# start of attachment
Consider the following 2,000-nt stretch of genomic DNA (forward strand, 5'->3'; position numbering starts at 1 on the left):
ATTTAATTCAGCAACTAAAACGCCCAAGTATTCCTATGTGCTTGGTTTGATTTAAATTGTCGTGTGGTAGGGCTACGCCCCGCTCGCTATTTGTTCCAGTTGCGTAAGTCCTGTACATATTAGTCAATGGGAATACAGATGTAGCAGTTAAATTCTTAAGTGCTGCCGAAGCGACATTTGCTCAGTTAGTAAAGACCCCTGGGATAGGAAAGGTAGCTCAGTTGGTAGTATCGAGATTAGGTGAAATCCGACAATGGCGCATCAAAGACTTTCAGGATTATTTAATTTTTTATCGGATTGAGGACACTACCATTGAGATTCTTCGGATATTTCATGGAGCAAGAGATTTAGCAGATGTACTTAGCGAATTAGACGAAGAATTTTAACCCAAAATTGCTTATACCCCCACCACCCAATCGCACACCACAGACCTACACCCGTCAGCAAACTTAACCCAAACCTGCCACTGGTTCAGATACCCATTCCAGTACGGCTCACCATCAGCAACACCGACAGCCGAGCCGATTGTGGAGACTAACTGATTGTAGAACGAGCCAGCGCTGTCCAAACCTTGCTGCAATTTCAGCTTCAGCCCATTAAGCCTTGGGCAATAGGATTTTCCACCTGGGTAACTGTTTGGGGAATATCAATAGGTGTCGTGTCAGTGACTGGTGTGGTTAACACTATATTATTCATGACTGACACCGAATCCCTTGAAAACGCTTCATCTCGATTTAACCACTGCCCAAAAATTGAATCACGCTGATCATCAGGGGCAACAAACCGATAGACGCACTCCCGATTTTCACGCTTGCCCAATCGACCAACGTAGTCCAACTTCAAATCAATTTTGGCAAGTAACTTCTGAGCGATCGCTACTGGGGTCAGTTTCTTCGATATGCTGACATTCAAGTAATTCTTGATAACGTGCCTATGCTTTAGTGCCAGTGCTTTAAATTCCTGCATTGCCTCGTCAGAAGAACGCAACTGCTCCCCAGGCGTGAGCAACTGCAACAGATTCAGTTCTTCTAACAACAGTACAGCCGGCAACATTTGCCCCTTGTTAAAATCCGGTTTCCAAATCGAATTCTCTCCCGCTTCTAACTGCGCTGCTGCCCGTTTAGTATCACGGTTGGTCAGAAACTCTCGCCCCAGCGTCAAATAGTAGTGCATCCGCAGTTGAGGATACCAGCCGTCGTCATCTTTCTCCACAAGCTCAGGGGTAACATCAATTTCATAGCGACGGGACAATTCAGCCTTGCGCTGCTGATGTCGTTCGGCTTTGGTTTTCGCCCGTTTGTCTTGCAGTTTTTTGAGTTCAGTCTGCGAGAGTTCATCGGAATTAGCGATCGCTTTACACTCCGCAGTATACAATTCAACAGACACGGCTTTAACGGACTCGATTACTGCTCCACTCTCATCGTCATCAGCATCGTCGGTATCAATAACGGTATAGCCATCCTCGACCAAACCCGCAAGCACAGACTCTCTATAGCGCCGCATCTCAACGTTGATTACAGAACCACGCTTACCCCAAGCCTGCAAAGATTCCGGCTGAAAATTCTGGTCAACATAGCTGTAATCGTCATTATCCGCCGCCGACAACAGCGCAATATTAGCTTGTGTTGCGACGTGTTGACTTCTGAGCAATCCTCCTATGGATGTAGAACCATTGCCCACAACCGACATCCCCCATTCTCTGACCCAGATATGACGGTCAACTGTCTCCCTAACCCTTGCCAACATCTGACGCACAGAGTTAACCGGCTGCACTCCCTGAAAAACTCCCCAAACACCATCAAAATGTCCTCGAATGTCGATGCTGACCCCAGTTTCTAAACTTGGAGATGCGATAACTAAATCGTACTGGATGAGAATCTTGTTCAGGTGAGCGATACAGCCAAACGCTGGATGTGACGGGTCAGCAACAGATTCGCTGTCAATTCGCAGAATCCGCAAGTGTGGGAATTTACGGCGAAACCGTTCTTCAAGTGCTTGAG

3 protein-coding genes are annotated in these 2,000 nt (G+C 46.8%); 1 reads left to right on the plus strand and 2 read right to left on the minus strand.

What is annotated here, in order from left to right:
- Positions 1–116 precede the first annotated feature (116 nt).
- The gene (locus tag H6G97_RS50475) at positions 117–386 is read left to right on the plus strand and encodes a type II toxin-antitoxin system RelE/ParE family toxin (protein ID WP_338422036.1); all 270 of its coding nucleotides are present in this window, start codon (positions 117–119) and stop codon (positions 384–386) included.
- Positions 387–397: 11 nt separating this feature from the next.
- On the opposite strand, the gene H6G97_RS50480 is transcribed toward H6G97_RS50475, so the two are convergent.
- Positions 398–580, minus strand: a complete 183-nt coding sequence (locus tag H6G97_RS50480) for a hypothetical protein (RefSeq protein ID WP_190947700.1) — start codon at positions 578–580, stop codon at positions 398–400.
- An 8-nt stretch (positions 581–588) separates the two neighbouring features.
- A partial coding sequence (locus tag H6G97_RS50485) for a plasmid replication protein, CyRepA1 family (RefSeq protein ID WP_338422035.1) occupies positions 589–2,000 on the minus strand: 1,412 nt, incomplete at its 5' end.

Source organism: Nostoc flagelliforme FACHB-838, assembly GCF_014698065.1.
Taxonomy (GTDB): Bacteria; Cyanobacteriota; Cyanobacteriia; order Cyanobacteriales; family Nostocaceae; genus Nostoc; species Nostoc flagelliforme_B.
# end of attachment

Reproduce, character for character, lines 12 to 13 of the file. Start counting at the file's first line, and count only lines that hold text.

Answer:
Source organism: Nostoc flagelliforme FACHB-838, assembly GCF_014698065.1.
Taxonomy (GTDB): Bacteria; Cyanobacteriota; Cyanobacteriia; order Cyanobacteriales; family Nostocaceae; genus Nostoc; species Nostoc flagelliforme_B.